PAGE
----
Over-plotted and needlessly complicated, this script was reported to have some major issues in pre-production and after watching what unfolds onscreen it isn't difficult to see how. Throwing an entirely new cast of young, fresh faces into the mix with the originals had to be done but the execution seems way off, with everyone fighting for screen time and more than a few characters not making much of an impression at all. One of them is unfortunately Campbell's Sidney, the supposed linchpin of the series who plays more of a mopey supporting role until the film's (admittedly exciting) climax. The psychological trauma of her coming home to face her past demons is touched on briefly, then discarded simply because there's just too much other stuff going on and the kills are occurring at a mile a minute. The increase is reasonable given the new "rules" but that doesn't change the fact that so many of them happening in such rapid succession lessens the impact and tension. The idea of the killer recording the murders this time around is a really good one, but clumsily introduced and not developed with enough consistency to pack the punch it should, which is a shame considering the interesting places they could have gone with it.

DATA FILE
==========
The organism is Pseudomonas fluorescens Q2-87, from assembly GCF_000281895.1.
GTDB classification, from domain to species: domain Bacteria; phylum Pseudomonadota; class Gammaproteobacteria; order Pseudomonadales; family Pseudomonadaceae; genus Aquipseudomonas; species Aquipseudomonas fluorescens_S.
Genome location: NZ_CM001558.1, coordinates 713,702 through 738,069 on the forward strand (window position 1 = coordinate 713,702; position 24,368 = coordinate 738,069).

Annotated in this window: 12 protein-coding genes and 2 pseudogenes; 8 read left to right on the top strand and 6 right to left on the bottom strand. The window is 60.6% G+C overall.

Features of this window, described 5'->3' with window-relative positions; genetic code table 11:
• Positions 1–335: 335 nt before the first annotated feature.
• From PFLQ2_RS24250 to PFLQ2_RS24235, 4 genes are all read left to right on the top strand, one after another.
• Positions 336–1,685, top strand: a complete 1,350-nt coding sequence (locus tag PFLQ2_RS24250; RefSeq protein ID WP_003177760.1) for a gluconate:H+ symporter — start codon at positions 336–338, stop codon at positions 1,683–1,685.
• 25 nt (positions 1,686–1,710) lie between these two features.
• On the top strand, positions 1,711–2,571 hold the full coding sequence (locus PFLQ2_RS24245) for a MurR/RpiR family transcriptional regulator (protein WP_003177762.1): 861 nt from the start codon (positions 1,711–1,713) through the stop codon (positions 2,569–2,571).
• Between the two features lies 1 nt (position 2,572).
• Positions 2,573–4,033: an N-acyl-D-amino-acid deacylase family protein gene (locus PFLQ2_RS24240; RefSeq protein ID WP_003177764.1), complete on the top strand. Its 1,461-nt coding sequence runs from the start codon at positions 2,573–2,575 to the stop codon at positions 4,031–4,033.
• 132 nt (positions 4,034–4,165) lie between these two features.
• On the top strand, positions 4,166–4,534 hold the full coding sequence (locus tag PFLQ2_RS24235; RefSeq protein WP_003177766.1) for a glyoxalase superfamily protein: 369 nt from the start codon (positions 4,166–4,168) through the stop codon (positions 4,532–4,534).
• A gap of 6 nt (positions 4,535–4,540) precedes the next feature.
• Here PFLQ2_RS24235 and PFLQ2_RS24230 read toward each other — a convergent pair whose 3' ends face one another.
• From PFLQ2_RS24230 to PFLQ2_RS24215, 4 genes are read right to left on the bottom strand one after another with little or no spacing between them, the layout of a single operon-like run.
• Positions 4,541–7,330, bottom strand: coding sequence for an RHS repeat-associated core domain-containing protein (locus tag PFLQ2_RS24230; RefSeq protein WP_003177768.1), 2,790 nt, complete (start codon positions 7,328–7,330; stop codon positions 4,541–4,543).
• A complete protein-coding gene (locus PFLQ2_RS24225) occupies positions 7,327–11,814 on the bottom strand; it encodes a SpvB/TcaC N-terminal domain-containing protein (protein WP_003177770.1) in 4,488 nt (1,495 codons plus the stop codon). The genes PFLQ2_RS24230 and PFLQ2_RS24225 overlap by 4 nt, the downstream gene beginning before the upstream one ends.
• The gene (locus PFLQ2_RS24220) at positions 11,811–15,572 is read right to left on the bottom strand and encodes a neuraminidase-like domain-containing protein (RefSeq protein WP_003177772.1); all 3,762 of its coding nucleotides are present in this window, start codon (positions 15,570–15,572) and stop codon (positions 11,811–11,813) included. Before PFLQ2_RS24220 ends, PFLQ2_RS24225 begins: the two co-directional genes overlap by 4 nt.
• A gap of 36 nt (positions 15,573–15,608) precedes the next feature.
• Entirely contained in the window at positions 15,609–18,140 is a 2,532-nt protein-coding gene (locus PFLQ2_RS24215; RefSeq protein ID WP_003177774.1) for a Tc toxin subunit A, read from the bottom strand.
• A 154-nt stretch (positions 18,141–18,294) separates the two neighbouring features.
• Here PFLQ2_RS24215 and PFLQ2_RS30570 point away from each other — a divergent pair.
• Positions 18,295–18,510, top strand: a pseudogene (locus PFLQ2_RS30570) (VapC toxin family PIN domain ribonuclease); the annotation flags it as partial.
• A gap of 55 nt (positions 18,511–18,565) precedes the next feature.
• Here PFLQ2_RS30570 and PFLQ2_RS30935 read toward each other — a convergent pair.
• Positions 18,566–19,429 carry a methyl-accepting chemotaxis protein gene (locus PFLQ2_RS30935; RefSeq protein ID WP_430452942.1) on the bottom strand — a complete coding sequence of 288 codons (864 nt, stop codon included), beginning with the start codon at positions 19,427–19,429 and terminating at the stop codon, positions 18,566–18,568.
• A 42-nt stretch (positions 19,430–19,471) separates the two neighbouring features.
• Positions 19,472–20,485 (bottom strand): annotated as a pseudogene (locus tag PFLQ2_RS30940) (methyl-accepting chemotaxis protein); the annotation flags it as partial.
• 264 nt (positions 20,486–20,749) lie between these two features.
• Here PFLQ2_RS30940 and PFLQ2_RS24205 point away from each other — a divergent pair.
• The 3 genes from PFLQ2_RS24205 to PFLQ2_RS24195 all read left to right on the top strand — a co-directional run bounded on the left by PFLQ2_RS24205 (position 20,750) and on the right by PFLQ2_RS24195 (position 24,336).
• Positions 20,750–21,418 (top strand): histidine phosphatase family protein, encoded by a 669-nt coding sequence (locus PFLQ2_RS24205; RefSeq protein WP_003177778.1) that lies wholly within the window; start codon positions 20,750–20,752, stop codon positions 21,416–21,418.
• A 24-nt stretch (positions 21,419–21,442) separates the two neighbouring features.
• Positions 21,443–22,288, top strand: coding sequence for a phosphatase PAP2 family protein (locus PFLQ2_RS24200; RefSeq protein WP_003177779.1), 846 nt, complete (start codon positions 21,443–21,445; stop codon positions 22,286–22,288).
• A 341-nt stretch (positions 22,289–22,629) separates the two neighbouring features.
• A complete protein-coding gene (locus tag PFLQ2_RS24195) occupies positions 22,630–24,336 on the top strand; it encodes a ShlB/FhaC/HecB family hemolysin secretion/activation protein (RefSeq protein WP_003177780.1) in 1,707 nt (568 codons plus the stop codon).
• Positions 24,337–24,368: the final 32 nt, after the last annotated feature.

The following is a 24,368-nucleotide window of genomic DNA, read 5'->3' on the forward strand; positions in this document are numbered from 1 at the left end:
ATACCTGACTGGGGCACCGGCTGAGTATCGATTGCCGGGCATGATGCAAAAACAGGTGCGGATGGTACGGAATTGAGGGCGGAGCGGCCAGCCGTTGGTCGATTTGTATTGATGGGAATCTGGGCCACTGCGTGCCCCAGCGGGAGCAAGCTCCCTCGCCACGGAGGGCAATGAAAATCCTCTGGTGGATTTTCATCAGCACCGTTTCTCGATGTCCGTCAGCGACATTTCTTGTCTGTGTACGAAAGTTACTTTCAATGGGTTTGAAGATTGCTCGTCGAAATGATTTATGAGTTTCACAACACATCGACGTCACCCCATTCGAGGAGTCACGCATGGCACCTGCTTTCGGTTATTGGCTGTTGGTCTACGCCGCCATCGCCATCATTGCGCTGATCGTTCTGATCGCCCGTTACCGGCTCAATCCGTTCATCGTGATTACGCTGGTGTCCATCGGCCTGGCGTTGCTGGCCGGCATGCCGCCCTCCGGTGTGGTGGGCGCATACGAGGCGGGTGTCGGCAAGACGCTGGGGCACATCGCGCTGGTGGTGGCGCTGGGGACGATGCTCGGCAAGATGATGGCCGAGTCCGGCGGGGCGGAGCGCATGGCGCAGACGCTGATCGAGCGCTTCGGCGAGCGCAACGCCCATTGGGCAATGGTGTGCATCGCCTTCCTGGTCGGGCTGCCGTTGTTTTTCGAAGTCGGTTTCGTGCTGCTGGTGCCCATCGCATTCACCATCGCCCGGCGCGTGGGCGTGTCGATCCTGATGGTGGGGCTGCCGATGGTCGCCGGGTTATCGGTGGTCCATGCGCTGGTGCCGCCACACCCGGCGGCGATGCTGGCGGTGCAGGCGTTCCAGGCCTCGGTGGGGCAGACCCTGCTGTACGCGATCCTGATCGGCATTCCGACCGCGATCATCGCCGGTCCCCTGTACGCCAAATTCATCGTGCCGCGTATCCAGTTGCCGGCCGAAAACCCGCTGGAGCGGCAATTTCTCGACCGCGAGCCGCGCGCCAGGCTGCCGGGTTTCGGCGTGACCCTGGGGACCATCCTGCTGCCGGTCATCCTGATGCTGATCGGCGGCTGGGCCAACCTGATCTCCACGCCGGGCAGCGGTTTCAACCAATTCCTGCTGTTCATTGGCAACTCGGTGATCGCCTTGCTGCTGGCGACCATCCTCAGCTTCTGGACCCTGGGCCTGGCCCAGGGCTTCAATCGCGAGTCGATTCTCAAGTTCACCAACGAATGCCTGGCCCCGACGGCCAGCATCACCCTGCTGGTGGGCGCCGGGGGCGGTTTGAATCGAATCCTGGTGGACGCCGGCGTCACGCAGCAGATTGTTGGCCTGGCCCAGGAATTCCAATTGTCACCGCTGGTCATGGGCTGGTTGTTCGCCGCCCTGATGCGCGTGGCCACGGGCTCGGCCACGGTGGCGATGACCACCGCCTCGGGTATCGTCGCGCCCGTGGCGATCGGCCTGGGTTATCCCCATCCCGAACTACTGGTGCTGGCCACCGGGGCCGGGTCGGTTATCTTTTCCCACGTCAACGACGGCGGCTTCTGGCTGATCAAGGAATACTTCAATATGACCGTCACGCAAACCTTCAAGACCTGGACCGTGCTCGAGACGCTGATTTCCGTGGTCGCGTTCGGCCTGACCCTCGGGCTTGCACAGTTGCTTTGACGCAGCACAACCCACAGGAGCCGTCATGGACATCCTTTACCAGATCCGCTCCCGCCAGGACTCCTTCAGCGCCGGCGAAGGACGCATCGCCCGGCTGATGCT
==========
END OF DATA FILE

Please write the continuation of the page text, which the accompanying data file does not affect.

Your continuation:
Say what you want about Campbell as an actress (and I happen to think she's an underrated one) but there's always been a strong, tough presence about her, along with with just the right amount of vulnerability, that seemed to make her the ideal scream queen. Maybe that's why Emma Roberts seems like such a lousy choice for the lead. Much more believable as Julia Roberts' niece than Sidney Prescott's cousin, she just doesn't have that presence Campbell had and looks to young for the part. Supposedly Twilight's Ashley Greene was originally considered for her role and with no familiarity of her work I'd still go out on a limb and say she could have possibly been a better fit. But it's of little difference since Hayden Panettiere feels like the true lead as Kirby, owning every scene she's in and out-acting everyone else in this enormous cast by just simply being real, which might be the hardest thing to do in this genre. The movie's biggest surprise might just be how much of an impact she makes with her limited screen time and the firm grasp she has on the material, especially evident in one sensational scene toward the end. Almost single-handedly saving this entire movie, I started to wonder if they'd actually be dumb enough to kill her off since her presence is clearly the best shot this series has at another installment. It's difficult recalling another character in the Scream saga I wanted to pull through more, knowing that the second she dies this franchise is probably going with her.